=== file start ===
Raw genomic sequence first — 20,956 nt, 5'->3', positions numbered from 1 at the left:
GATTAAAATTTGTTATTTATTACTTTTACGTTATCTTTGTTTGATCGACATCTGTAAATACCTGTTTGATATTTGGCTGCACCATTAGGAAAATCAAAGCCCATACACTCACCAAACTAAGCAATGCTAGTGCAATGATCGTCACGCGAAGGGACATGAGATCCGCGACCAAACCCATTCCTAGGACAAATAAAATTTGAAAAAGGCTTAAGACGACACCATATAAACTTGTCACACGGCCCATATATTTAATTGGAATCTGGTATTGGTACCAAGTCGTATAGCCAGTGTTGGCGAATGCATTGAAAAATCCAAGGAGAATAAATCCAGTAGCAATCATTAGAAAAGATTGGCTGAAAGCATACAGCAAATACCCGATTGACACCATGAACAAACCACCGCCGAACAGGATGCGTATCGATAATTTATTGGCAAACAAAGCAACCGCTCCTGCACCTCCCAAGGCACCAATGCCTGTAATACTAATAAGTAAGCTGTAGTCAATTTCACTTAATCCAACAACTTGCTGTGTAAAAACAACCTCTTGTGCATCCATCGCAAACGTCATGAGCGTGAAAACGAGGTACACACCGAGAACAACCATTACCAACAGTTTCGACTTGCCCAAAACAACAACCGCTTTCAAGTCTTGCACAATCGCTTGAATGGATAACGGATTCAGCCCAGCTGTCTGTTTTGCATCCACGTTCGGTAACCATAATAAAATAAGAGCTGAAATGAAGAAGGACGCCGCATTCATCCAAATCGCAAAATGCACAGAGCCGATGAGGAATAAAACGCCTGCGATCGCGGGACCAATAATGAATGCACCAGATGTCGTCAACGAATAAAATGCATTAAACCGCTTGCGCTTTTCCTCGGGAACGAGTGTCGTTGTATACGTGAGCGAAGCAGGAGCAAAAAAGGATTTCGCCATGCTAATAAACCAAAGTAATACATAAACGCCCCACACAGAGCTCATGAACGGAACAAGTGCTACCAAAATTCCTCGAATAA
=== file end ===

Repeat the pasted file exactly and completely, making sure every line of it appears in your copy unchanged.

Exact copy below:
Raw genomic sequence first — 20,956 nt, 5'->3', positions numbered from 1 at the left:
GATTAAAATTTGTTATTTATTACTTTTACGTTATCTTTGTTTGATCGACATCTGTAAATACCTGTTTGATATTTGGCTGCACCATTAGGAAAATCAAAGCCCATACACTCACCAAACTAAGCAATGCTAGTGCAATGATCGTCACGCGAAGGGACATGAGATCCGCGACCAAACCCATTCCTAGGACAAATAAAATTTGAAAAAGGCTTAAGACGACACCATATAAACTTGTCACACGGCCCATATATTTAATTGGAATCTGGTATTGGTACCAAGTCGTATAGCCAGTGTTGGCGAATGCATTGAAAAATCCAAGGAGAATAAATCCAGTAGCAATCATTAGAAAAGATTGGCTGAAAGCATACAGCAAATACCCGATTGACACCATGAACAAACCACCGCCGAACAGGATGCGTATCGATAATTTATTGGCAAACAAAGCAACCGCTCCTGCACCTCCCAAGGCACCAATGCCTGTAATACTAATAAGTAAGCTGTAGTCAATTTCACTTAATCCAACAACTTGCTGTGTAAAAACAACCTCTTGTGCATCCATCGCAAACGTCATGAGCGTGAAAACGAGGTACACACCGAGAACAACCATTACCAACAGTTTCGACTTGCCCAAAACAACAACCGCTTTCAAGTCTTGCACAATCGCTTGAATGGATAACGGATTCAGCCCAGCTGTCTGTTTTGCATCCACGTTCGGTAACCATAATAAAATAAGAGCTGAAATGAAGAAGGACGCCGCATTCATCCAAATCGCAAAATGCACAGAGCCGATGAGGAATAAAACGCCTGCGATCGCGGGACCAATAATGAATGCACCAGATGTCGTCAACGAATAAAATGCATTAAACCGCTTGCGCTTTTCCTCGGGAACGAGTGTCGTTGTATACGTGAGCGAAGCAGGAGCAAAAAAGGATTTCGCCATGCTAATAAACCAAAGTAATACATAAACGCCCCACACAGAGCTCATGAACGGAACAAGTGCTACCAAAATTCCTCGAATAA